The Independent Student Newspaper of St. John's University

The Torch

The Independent Student Newspaper of St. John's University

The Torch

The Independent Student Newspaper of St. John's University

The Torch

Journalism dept. revamps curriculum

As increasing numbers of people are relying on the Web to stay updated on the news, weather, sports and entertainment, St. John’s University has realized the possibility that newspapers will some day become an outdated media source. The recent rise of other mass media forms, including blogs and webcasts has led professors to create a new curriculum for the journalism department.

The recent change affects the Newswriting I course. The course is now being team-taught by Dr. Roger Wetherington, associate professor and director of journalism, and Dr. Judith Cramer, associate professor with a specialization in electronic journalism.

According to Wetherington, after the two teamed up, they decided that the course would focus on half newspaper journalism and half electronic. Therefore, for the first half of the semester one section learns print journalism while the other learns radio and television news. Midway through the semester the professors switch classrooms.

Referring to himself as a “dinosaur,” Wetherington realizes his strength lies in newspaper journalism, having worked as an assistant city editor at the Daily News and copy editor at the New York Times. Therefore, instead of Wetherington teaching electronic news writing, an area that he is not familiar with, Cramer steps in and shares her expertise in the field in which she has more than 10 years of experience. Wetherington said the decision came after the two realized that anyone given the job to teach students about a particular subject “must be able to do the job themselves.”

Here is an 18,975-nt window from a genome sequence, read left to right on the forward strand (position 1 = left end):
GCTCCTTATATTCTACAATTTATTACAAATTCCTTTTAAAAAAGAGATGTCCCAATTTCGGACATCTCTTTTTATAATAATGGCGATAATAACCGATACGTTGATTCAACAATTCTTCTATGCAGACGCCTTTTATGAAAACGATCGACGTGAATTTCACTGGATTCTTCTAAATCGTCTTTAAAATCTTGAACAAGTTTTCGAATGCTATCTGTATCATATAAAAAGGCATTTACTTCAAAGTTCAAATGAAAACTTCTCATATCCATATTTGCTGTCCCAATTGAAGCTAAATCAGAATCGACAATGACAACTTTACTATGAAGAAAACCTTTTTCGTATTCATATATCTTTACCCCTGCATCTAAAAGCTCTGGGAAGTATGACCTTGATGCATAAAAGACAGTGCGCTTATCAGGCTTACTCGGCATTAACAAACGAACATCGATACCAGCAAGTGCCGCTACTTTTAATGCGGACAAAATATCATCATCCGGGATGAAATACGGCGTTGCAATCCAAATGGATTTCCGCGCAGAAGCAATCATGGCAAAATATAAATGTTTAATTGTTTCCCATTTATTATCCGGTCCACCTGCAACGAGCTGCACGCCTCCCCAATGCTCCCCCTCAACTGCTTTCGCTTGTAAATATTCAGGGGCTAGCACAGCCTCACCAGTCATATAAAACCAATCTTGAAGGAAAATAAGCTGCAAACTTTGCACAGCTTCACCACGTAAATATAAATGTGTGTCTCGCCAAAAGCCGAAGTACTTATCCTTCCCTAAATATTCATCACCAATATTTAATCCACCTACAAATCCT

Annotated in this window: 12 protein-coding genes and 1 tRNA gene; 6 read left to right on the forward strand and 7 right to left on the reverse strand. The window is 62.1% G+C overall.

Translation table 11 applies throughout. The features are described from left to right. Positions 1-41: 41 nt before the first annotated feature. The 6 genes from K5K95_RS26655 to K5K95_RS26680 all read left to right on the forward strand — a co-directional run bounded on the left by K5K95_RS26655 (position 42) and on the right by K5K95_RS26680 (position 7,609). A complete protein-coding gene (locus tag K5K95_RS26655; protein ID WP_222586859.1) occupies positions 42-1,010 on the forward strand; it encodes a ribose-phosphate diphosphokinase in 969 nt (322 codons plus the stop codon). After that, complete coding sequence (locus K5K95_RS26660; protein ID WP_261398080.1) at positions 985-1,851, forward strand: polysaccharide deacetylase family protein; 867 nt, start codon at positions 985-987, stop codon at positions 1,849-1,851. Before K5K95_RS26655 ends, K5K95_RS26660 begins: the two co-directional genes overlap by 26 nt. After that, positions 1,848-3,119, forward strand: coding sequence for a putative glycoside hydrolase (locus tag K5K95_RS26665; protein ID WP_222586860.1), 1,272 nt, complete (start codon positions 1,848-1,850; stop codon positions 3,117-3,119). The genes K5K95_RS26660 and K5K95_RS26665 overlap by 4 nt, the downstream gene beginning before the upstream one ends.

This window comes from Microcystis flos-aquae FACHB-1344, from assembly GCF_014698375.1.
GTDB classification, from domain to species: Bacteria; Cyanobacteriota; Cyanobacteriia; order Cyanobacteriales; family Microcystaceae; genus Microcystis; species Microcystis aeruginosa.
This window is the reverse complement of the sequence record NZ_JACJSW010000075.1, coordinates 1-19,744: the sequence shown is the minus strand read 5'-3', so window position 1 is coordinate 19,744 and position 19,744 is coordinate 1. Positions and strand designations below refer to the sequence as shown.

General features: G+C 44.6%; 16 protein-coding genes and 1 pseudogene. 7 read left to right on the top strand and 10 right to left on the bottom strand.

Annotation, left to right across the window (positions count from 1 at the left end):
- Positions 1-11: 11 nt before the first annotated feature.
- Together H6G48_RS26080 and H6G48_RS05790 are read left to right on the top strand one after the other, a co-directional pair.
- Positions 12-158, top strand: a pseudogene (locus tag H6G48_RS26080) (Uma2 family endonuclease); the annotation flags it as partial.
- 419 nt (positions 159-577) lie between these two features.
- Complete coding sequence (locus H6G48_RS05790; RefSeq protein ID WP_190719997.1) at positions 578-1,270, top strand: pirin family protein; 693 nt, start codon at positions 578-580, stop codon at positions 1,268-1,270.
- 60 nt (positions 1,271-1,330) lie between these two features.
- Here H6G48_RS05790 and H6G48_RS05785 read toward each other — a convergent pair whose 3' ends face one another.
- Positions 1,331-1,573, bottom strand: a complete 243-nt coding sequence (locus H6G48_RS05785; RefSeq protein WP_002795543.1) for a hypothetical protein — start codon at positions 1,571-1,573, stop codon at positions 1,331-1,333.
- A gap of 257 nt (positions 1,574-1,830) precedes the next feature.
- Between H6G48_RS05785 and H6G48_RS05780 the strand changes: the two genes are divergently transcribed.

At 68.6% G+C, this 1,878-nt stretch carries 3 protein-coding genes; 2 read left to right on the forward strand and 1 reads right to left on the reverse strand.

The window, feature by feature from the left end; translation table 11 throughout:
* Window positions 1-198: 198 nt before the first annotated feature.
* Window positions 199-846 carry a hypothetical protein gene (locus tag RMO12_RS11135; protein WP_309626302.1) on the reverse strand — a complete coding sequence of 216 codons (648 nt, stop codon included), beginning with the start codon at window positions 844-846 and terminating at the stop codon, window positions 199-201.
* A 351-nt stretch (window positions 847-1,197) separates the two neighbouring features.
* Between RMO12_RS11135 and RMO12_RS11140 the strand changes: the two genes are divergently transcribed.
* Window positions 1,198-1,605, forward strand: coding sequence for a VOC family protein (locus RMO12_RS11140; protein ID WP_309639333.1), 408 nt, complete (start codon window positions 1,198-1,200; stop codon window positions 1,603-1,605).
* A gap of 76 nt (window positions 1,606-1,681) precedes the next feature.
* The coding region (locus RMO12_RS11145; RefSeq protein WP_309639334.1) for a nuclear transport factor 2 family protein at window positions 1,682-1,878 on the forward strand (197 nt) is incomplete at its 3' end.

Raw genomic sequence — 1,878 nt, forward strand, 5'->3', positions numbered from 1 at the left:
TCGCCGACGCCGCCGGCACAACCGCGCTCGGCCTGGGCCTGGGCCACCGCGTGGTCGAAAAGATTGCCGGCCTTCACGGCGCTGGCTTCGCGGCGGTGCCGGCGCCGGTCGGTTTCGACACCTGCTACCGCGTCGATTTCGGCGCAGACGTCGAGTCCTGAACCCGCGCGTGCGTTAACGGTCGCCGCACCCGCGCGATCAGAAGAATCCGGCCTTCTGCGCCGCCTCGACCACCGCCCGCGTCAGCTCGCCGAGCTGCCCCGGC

Cramer will be attending a Poynter Institute seminar titled “Convergence for College Educators” in February. She said the event should “provide helpful information about media convergence and teaching across platforms,” which includes print, electronic and the Web. This gives students an advantage because they will not simply spend classtime reading a textbook or hearing about the textbook author’s experience in the communications field-rather, it will be the first-hand encounters of their professors, Cramer and Wetherington, that they learn from.

After its introduction last semester, the new course has evolved: this semester the course is being offered in four sections. Professor Jeff Weiser will teach the broadcast component and professor Claire Serant will teach standard newspaper journalism, or print journalism, in the new sections.

Another advantage of the revamp is that St. John’s students will have greater exposure to different aspects of the journalism field. The professors recommend that students take specialized courses in broadcasting (television and radio) and print (copy editing, communication arts and media graphics) for their journalism electives. That way, these students will be able to handle any professional assignment, whether it is through the Internet or for a local paper.

“I love the [new curriculum] because many of us will be looking for internships soon and we will be able to deliver in more ways than one due to the new skills acquired,” said sophomore Tierra Lee.

Like Cramer and Wetherington, she also realizes the importance of the emerging technology-driven communication era. She is glad that the University realizes that journalism majors “aren’t only looking to become editors of a newspaper.”

The new changes will not affect upper-class journalism majors who have already taken the Newswriting I course.

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